This call forms part of a series of reports intended to aid the establishment of new design-build programs and the repositioning of existing programs. The editors anticipate future calls on the relationship between programs and accreditation, service learning, promotion and tenure, and the impact of design-build programming on the practices of our graduates.

Issue 2: The Design-Build Studio and the University

The relationship between the university and the design-build studio is fraught with complex discussions based on perceptions of risk and legal responsibility. For this call, the editors seek reports on the locus and effectiveness of different student safety regimes. Papers might analyse the significance of a safety protocol in establishing a working relationship with the university, or identify the source of the protocol and compare it with state law, construction, other university field studies, or the design studio. Does safety training occur in the design-build studio, the school, or elsewhere? Reports could also analyse the difficulties of working within overlapping jurisdictions and their resolution.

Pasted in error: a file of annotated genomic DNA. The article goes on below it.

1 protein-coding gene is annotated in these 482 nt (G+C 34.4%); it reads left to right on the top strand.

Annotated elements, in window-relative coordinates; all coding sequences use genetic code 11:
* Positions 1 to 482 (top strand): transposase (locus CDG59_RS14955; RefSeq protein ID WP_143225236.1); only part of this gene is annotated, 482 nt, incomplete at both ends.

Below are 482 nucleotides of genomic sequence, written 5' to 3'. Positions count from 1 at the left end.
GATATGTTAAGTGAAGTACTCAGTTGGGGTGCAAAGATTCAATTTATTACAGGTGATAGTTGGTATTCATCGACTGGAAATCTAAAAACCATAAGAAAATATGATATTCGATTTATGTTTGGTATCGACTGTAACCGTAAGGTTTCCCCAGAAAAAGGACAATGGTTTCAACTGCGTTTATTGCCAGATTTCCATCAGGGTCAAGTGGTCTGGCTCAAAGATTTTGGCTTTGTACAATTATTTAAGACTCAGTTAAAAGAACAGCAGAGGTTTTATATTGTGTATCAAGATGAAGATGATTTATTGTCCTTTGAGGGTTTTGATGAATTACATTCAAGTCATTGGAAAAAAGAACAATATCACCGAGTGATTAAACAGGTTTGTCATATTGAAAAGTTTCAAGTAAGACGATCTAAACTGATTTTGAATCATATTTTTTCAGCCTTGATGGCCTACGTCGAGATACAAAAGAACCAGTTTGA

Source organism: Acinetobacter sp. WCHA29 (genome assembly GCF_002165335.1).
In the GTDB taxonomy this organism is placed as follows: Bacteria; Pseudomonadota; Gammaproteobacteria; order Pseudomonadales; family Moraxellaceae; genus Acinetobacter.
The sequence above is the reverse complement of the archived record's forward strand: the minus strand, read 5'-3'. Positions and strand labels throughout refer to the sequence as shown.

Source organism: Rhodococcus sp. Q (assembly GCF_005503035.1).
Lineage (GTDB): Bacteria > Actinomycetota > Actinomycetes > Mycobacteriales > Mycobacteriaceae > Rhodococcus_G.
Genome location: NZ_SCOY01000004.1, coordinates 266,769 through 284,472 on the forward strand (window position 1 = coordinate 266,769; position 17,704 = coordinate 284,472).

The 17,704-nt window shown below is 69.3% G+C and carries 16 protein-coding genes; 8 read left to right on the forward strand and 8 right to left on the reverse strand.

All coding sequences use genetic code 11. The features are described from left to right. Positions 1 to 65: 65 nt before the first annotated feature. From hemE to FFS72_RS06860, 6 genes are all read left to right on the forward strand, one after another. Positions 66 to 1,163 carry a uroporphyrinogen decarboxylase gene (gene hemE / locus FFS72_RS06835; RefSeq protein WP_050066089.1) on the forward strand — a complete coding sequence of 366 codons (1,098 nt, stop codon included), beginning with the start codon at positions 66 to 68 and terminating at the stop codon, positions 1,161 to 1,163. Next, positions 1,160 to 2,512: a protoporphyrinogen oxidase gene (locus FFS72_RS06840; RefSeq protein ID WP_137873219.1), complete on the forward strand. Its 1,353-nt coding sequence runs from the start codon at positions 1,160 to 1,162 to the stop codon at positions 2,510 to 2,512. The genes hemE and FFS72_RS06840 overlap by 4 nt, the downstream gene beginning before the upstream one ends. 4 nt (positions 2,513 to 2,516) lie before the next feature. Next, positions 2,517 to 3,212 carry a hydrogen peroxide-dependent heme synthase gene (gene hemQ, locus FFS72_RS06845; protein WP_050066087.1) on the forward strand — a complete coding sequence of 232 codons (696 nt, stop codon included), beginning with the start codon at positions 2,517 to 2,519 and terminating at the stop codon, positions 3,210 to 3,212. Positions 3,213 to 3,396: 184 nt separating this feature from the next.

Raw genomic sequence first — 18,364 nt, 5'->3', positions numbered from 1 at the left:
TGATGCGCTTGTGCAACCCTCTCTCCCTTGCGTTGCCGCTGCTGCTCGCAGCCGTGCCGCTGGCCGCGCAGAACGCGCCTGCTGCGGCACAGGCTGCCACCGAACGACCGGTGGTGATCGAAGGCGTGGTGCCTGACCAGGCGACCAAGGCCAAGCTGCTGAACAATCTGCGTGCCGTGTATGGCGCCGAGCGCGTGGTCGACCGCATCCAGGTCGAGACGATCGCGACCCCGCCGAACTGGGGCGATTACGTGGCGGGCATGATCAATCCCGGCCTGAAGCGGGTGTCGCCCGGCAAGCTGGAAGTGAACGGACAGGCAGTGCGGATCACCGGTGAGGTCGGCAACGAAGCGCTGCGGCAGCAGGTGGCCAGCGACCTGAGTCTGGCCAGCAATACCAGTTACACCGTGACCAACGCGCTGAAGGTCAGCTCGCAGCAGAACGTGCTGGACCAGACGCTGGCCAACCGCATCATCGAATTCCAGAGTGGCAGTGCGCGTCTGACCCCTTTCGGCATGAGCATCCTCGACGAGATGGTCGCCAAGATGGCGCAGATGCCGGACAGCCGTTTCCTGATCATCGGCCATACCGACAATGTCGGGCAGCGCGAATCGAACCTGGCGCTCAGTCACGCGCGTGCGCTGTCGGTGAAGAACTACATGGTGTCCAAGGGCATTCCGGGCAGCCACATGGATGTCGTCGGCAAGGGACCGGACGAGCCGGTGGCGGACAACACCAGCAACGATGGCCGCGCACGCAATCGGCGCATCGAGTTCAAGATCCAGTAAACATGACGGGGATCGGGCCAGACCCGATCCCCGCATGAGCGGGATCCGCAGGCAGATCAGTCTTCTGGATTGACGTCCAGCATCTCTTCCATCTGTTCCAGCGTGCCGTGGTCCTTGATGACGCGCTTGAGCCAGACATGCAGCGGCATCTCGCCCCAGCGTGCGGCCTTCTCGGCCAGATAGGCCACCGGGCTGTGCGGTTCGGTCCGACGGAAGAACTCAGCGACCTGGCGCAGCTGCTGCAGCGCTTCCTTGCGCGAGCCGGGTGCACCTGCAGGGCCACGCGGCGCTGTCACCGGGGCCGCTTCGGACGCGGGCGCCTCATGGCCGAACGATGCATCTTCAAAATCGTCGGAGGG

This call forms part of a series of reports intended to examine the logistics that underpin the design-build studio. The editors anticipate future calls on logistical resources, roles and responsibilities, research status, and faculty professional practice.

Submission Guidelines and Process

Authors may submit only one paper per topic. Papers should not have been previously published elsewhere. To allow for peer review, papers must also be rigorously formatted according to the following requirements:

  • Papers should be between 2000 and 3000 words in length.